Registration system for gay couples proposed
In the mainland's first official look at whether same-sex couples could formalise their relationships, a lawmaker has proposed that Guangdong adopt a registration system. He says it would help the government handle gay issues better.
Zhu Lieyu, a director and partner of Guangdong law firm Guoding, is a delegate of the provincial People's Congress, whose five-day annual meeting opens today. He said he would submit the proposal while the congress was in session.
He said there was a void in government management for homosexuals, and a registration system for couples who wanted to live together could help solve social problems connected with same-sex relationships. 'For example, how should we deal with those same-sex couples who have property disputes?' Zhu asked. 'Can one of the couple inherit the partner's property after he or she passes away?'
Authorities should also consider gay couples' rights and obligations to support the elderly and adopt children. 'Once we have a registration system, we can tell the couples what they may do and what they may not,' he said.
He denied his purpose was to legalise same-sex marriage, and uses the phrase 'same-sex couple relationships', since 'marriage refers only to the relationship between a man and a woman on the mainland'.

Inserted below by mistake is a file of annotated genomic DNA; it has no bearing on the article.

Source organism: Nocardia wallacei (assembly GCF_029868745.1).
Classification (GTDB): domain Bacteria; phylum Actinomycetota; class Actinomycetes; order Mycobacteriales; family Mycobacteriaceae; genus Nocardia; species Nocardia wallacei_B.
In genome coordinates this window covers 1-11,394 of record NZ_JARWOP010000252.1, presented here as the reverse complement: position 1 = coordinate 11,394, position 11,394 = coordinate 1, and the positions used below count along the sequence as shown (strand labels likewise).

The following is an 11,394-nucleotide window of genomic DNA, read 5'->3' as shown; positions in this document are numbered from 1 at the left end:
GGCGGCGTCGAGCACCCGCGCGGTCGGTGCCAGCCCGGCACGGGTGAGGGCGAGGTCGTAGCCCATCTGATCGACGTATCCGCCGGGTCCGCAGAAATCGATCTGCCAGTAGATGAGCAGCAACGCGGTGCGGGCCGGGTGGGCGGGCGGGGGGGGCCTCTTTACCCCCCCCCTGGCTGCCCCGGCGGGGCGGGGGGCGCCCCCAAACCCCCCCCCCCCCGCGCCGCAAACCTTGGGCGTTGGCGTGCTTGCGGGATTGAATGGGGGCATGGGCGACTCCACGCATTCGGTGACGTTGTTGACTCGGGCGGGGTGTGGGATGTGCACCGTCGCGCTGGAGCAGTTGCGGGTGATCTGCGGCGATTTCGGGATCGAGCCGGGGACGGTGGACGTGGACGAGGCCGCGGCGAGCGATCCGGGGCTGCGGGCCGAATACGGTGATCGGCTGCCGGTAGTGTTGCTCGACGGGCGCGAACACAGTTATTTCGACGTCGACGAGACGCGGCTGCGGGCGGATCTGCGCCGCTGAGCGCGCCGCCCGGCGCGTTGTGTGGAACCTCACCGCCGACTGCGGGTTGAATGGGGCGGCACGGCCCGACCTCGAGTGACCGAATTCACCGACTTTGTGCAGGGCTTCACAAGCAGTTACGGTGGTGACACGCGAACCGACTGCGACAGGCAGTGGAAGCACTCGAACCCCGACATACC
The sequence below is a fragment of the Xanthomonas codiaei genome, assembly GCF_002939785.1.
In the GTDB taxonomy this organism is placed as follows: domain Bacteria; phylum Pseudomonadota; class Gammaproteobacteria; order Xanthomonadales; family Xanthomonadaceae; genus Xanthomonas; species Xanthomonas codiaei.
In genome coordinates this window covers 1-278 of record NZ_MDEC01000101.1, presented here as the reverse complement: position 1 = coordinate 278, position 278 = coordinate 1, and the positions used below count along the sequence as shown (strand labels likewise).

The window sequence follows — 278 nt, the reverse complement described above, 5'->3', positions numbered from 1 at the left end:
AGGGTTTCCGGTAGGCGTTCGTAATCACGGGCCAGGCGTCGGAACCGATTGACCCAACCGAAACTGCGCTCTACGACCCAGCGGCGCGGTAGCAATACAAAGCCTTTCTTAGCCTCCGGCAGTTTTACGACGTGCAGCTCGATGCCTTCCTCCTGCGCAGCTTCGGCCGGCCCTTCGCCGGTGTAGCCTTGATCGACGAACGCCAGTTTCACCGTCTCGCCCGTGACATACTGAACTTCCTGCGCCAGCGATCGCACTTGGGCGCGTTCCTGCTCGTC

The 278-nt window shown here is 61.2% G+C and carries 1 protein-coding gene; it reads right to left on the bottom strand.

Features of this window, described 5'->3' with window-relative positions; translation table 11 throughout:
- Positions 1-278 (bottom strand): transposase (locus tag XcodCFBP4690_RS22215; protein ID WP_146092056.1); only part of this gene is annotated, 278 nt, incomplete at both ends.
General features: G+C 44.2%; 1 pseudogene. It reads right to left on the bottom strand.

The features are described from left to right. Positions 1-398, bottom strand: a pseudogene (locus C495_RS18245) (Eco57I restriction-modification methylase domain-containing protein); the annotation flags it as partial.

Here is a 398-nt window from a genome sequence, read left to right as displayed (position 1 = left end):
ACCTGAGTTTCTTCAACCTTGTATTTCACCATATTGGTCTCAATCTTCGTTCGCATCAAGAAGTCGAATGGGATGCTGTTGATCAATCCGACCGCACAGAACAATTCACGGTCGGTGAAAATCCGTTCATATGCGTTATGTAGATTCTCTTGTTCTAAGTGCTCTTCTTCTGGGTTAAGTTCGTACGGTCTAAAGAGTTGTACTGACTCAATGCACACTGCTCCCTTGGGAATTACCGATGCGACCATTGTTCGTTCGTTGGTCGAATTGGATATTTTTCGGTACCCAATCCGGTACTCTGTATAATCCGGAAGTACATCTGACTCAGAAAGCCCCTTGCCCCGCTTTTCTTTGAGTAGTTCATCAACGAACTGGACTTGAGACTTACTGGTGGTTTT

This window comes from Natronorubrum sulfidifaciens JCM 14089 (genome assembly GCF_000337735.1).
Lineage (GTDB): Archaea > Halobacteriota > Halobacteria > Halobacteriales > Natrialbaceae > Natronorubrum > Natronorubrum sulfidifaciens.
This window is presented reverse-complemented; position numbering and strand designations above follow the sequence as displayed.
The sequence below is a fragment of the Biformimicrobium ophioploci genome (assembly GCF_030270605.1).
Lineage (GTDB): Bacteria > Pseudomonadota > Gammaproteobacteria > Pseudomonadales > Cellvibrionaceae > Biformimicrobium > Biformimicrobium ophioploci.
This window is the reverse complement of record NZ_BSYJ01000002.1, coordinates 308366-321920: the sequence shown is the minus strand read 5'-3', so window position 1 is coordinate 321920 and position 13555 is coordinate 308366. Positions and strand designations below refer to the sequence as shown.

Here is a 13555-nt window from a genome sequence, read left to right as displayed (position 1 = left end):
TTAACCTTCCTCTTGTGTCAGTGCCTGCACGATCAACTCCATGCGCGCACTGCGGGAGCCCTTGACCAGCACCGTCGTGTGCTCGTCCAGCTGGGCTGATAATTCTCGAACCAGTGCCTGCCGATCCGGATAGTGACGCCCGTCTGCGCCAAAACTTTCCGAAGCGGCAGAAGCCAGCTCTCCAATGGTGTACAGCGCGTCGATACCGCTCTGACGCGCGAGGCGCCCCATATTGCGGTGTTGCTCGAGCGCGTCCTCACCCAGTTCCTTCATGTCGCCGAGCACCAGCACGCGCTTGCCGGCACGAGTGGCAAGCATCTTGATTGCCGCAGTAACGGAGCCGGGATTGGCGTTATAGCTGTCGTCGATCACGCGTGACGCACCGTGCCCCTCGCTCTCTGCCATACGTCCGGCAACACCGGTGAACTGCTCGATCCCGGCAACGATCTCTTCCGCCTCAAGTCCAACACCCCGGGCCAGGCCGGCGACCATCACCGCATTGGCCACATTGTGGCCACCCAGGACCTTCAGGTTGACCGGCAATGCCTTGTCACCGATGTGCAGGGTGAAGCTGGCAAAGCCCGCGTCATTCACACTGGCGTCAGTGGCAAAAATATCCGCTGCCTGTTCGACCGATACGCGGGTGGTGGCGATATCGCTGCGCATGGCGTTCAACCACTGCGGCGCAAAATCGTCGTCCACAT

Zhu said the idea came to him following a recent news article about two gay men who celebrated their illegal 'wedding' in a bar in Chengdu, Sichuan , early this month.
In his research on the issue, he learned that at least 2 to 3 per cent of people on the mainland are gay - the government figure - and some of his university-teacher friends told him that more and more young people were in same-sex relationships. 'The gay community is there, and we cannot ignore its existence,' Zhu said. 'I also want to make an appeal that society should not discriminate against them.'
Members of the gay community generally welcomed Zhu's proposal, which they said would draw public attention to the issues they face. But they suggested authorities should first serve the community rather than 'manage' or even monitor it.
A gay man from Guangzhou, who identified himself as 'A Qiang', said Zhu's proposal was constructive, but he hoped the delegates could talk and consult with the gay community to find out what they needed most.
Wan Yanhai, a Beijing-based activist who has followed gay issues for a long time, agreed. He said if the registration system was a matter of public security, as Zhu stated in another interview, few same-sex couples would use it, since they regard their right to privacy as more important.